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Sawing against the Wind
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LOL...I was commissioned to cut/rough out a custom pyramid for a future project a client is doing. It's not my "usual" style...chain saw milling...freestyle that is. He/we chose a large chestnut oak crotch to cut on....I sliced off the intended bottom and it wouldn't lay out to my specs (yes it's his project BUT I still have my minimum satisfication values :eek::blink::huh:)...SO I resliced to my happiness....then we cut the basic triangle shape...next laid out the pyramid shape.

YES WE LOVE PICS HERE!!!
 

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Sawing against the Wind
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2,383 Posts
Discussion Starter #2
Finished rough out!!! We both got Blessed...the 2 hearts laid almost balanced on the one side.
 

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Rustic furniture
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1,197 Posts
Thanks Tim
I was telling your partner/help while you were cutting this piece, that soon you would be free-styling with a chainsaw and making totem poles. (Or maybe a wooden moose-head ..body in walnut, antlers in oak)

Folks, Tim did this piece for me as a coffee table base. It's rough sawn and will take some long drying time. I'm going to speed dry this piece and let it crackup a bit. One crack has already started, where the crotch of the piece is located. Next is to find a good live edge top for it.
It measures on 3 sides, 26.5" with a height of 16".

A fun day of cutting.
 

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Sawing against the Wind
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2,383 Posts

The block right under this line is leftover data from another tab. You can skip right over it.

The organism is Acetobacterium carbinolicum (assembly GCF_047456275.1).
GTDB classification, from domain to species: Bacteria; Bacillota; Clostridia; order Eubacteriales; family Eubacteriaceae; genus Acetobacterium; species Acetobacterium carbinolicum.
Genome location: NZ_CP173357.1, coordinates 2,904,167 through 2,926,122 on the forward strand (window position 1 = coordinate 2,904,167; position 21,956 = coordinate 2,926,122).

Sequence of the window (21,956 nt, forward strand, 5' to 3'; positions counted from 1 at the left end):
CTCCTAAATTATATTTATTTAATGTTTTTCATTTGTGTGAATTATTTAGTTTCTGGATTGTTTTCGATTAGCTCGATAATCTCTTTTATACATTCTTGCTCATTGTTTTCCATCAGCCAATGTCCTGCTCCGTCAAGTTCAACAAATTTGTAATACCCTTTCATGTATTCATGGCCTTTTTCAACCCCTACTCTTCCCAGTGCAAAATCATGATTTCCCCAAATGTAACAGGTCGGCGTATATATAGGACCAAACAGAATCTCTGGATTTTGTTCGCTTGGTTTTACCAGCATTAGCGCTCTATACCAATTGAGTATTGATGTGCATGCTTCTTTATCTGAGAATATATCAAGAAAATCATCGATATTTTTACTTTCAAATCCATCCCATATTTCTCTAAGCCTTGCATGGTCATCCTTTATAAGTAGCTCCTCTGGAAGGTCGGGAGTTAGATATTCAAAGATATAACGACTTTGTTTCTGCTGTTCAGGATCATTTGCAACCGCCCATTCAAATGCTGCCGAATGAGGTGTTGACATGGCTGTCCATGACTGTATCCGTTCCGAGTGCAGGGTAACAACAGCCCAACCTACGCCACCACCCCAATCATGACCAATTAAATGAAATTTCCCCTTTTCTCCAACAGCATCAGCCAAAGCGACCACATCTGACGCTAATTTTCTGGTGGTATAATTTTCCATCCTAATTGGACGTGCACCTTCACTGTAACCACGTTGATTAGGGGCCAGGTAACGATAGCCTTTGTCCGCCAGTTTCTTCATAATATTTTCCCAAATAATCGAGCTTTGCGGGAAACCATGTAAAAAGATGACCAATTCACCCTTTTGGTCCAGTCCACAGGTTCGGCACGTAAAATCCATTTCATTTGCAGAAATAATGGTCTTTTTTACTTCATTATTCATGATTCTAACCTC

Discussion Starter #4
Sorry I didn't update this as Aard progressed. He done a GREAT job at drying and putting on a finish. As the dates on the posts show...large pieces take lots of time to dry properly. This pyramid is a beauty and I can't wait to see as finished product. As usual Aard does some very creative projects:thumbsup:.
Here's a few updates in pics. Enjoy and have a Blessed day.

DSC_0039a.jpg
DSC_0041.jpg
DSC_0044.jpg
 
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Rustic furniture
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Thanks for posting the pix's Tim.

A little history.
As seen above, Tim cut this piece for me to spec for a future coffee table base. It's designed to match some speakers I built that are also triangular.
One subwoofer is nearly the same size.

I got it home and the wood was soaking wet and had a moisture content of over 45%. Considering some areas were as much as 12" thick, this would take years to air dry. I had anticipated that and decided to kiln dry it fast and live with the cracking and shifting it would do.

Once I decided to kiln it, I needed a method to figure out how much moisture was in it, so I weighed the piece. 81 lbs before kilning. It took 2 weeks @ 90 degrees and 24 hours at 130+ deg (for bug kill). The weight dropped and held steady at 58 lbs. THAT'S 23 LBS OF WATER, FOLKS!!!
I can't check the moisture content internally but suspect I'm down to ~10% ish.

Next was to fill the cracks with epoxy. Some cracks were 3/8" wide. It went well, but slow.
Then I had to grind it smooth. I have a 7" disk grinder and went for it with 36 grit. Then went for the 80 grit and finally 120 grit. Epoxy has the ability ti hide sanding marks. The 120 grit really wasn't necessary.

Finally 3 coats of epoxy.

It's so pretty I don't have the heart to hide it under a table top, so I'll put some 3" feet on it and call it done.
 

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Rustic furniture
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I had considered that as a coffee table since the height would work, but decided to just leave it as a free standing piece next to a pyramid subwoofer I made. Didn't want to keep up with cleaning glass/lexan/etc. So it sits in my Entertainment Area next to the subwoofer as a free standing art piece.
My home is Contemporary and Arts Crafts, so it goes well.

Still need to put feet on it.
 
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